Majority of food and drink producers feel Ireland is not prepared for Brexit

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Just over three-quarters (76 per cent) of chief executives surveyed by Love Irish Food believe the food and drinks industry in Ireland is inadequately prepared for the impact Brexit may have on the sector in which they operate.

The results of the survey, which gathered the views of Love Irish Food member brand CEOs, were launched at the Love Irish Food Marquee at Bloom’s Food Village in the Phoenix Park.

The survey, which received a 70 per cent response rate, also found that 89 per cent food and drinks business leaders had already felt an impact of Brexit, with 33 per cent noting that impact had been “significant” to date.

Similarly, 60 per cent of the chief executives surveyed believe the expected impact of Brexit will be “significant” over the next 18 months.

In terms of input costs, CEOs noted that currency was the primary immediate concern to impact on profitability for their companies during Brexit, while 64 believe sales development will be a key activity in maintaining their company’s performance.

Meanwhile, in what may be seen as a clear affirmation of the Irish food and drinks industry’s commitment to Europe, 93 per cent of the CEOs surveyed do not believe there will be a so-called “Ire-Exit”.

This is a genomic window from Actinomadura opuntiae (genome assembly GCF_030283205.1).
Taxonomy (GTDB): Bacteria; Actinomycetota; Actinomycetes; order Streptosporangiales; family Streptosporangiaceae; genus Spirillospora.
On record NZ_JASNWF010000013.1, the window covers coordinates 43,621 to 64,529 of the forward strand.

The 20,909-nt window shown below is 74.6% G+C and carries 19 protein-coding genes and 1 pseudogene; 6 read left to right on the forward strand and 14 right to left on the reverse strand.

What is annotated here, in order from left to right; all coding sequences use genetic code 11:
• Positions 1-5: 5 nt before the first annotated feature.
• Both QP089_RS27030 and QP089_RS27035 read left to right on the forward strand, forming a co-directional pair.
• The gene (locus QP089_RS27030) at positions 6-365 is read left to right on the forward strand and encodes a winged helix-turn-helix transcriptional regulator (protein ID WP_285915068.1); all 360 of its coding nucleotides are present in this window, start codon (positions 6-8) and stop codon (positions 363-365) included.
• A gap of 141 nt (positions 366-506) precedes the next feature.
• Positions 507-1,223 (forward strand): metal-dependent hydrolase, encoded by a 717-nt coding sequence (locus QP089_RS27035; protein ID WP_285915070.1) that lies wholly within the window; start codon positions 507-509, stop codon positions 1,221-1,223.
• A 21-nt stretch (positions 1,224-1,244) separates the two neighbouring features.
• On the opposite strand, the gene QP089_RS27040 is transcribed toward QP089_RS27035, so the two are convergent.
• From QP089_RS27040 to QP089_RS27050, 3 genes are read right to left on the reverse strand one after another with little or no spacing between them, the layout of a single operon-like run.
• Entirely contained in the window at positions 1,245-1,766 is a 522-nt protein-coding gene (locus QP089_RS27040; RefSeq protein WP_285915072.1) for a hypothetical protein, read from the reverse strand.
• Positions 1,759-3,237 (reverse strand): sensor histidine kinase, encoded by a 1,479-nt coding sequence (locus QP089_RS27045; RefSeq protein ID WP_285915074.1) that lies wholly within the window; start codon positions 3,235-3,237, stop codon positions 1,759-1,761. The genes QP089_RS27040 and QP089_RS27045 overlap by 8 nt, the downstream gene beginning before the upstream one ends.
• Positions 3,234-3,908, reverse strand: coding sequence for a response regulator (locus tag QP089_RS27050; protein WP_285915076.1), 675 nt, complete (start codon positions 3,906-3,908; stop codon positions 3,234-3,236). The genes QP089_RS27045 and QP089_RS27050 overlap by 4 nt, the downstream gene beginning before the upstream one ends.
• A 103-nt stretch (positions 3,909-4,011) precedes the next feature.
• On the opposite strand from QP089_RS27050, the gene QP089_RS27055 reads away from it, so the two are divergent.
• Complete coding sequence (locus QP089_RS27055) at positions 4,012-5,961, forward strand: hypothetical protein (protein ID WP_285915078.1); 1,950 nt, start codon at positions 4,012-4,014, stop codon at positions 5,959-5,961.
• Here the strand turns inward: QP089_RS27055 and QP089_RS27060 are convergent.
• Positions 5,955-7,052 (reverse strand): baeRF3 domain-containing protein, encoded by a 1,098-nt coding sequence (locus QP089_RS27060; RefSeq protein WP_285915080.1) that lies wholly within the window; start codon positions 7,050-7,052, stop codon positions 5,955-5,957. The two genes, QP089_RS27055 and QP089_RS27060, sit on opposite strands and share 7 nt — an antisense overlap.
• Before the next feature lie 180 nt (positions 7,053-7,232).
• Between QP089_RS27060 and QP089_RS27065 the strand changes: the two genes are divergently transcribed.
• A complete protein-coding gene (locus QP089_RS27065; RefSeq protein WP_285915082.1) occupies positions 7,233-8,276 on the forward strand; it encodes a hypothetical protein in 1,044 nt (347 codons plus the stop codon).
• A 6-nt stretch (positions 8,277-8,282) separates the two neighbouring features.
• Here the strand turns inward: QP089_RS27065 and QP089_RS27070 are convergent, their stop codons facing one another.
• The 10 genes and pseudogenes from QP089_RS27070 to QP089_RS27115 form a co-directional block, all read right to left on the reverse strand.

Lunching the survey, economist and Love Irish Food Chairman, Jim Power, said: "There can be no doubt that Brexit has had and will continue to have a significant impact on the food and drinks industry in Ireland. The food sector is undoubtedly the most exposed sector of the economy to negative Brexit outcomes.”

Love Irish Food’s executive director, Kieran Rumley, said: "Brexit poses a clear and definite risk to the Irish food and drinks sector. As a nation,we need to acknowledge just how important this industry is, not just for the jobs it creates but for the locally made food and drinks it produces. The potential imposition of import tariffs from UK-produced food companies has the opportunity to increase the competitive position for local producers emphasising local market taste needs."

Colin Gordon, CEO of Glanbia Consumer Foods, a Love Irish Food member brand, said: "There is no hiding the risks of Brexit to the food and drinks industry in Ireland, particularly with regard to currency and profitability."

On a positive note, almost half (45 per cent) of CEOs surveyed insist that Britain’s exit from the European Union could create positive opportunities for the food and drinks sector here.